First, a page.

Front Page Titles (by Subject) LETTER LVIII.: To the Grand Prior Solar, at Turin. - Complete Works, vol. 4 Familiar Letters; Miscellaneous Pieces; The Temple of Gnidus; A Defence of the Spirit of Laws
Return to Title Page for Complete Works, vol. 4 Familiar Letters; Miscellaneous Pieces; The Temple of Gnidus; A Defence of the Spirit of Laws
The Online Library of Liberty
A project of Liberty Fund, Inc.
Search this Title:
Also in the Library:
LETTER LVIII.: To the Grand Prior Solar, at Turin. - Charles Louis de Secondat, Baron de Montesquieu, Complete Works, vol. 4 Familiar Letters; Miscellaneous Pieces; The Temple of Gnidus; A Defence of the Spirit of Laws 
The Complete Works of M. de Montesquieu (London: T. Evans, 1777), 4 vols. Vol. 4.
About Liberty Fund:
Liberty Fund, Inc. is a private, educational foundation established to encourage the study of the ideal of a society of free and responsible individuals.
The text is in the public domain.
Fair use statement:
This material is put online to further the educational goals of Liberty Fund, Inc. Unless otherwise stated in the Copyright Information section above, this material may be used freely for educational and academic purposes. It may not be used in any way for profit.
To the Grand Prior Solar, at Turin.
ALL your excellence can urge is in vain, I do not find the excusatory reasons which you advance with so much art, are a sufficient plea for the scarceness of your writing; therefore will not pardon it, but be revenged on your neglect, by addressing you in a ceremonious manner.
I must first tell you as an article of news, that a counsellor of our parliament has been sent into exile for having lent his pen to the dressing up of a remonstrance, which the body thought it their duty to present to his majesty. But what is most extraordinary, not to say incredible, in this affair, is that the sentence of exile was inflicted, without the remonstrance having been read.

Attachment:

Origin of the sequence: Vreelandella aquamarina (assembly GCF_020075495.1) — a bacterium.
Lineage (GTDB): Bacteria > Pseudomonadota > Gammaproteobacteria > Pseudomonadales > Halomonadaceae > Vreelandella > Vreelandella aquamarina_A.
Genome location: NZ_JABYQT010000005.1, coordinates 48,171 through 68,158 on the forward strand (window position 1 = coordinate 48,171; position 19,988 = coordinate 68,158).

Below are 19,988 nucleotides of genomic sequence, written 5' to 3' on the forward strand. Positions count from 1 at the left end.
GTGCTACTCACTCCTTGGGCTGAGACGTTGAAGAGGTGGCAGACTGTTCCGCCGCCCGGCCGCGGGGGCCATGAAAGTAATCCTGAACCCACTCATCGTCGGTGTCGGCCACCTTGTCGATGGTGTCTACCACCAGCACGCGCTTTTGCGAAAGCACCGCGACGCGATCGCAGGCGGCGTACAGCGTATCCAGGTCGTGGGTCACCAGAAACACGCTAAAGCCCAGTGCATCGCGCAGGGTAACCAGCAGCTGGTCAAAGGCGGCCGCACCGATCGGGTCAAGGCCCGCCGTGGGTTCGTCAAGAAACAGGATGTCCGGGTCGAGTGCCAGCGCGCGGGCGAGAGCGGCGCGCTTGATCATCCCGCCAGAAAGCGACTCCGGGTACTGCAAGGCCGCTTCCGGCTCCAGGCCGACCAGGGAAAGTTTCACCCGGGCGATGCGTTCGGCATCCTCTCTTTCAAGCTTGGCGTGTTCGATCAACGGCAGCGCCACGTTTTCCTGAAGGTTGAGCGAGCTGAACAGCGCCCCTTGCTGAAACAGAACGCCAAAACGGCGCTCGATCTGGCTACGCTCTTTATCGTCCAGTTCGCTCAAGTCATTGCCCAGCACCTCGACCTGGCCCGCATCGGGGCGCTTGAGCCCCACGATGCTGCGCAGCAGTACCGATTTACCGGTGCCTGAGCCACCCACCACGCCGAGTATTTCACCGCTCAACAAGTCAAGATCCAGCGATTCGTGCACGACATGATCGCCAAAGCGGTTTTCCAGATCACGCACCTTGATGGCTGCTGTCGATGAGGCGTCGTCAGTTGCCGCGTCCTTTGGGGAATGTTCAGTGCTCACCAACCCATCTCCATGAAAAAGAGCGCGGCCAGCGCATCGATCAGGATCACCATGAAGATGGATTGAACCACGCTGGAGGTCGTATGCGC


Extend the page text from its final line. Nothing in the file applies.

Abbé de Guasco is returned from his tour to London, with which he is highly satisfied. He talks with the highest encomiums of M. and Madame de Mirepoix to whom you recommended him. He says they are greatly beloved in that city. Our Abbé is highly enraptured with the success of inoculation; and to become master of the practice, gave himself the trouble of attending a course.—He brought himself into a scrape the other day, by venturing to praise that salutary measure in the presence of the Dutchess de Maine at Sceaux. He was treated as all other apostles have been at their first daring to preach of truths unknown.
The dutchess became quite furious on the occasion, declaring it was quite obvious to every body, that he had contracted the ferocity of the English during his short stay in their island, that it was scandalously shameful for a man of his sacred character to speak in behalf of a practice so repugnant to humanity. I doubt much that his apostolic zeal in favour of inoculation, will contribute towards the making of his fortune in Paris. How could he take it into his head I wonder, to think that an Asiatic custom passing through the hands of the English into Europe, and recommended to us by a stranger, could ever succeed, or be thought useful among the natives of France, who overweeningly in our own behalf, believe ourselves to be specially invested from above, with the exclusive privilege of instituting new fashions, and establishing the bon ton in every thing.
The Abbé is intent on a journey to Italy in the next spring. He desires me to assure you that he pleases himself before hand with the idea of seeing you at Turin. I wish I could partake of this happiness in company with him. But I believe that my old castle and my vats will soon call me to the country; for since the peace my wine becomes more and more in vogue amongst the English, nay much more so than even my book. I pray you will speak for me in the tenderest terms to the Marquis de Breille, and that you will soon communicate to me some news concerning the two persons whom I love and respect the most in the city of Turin.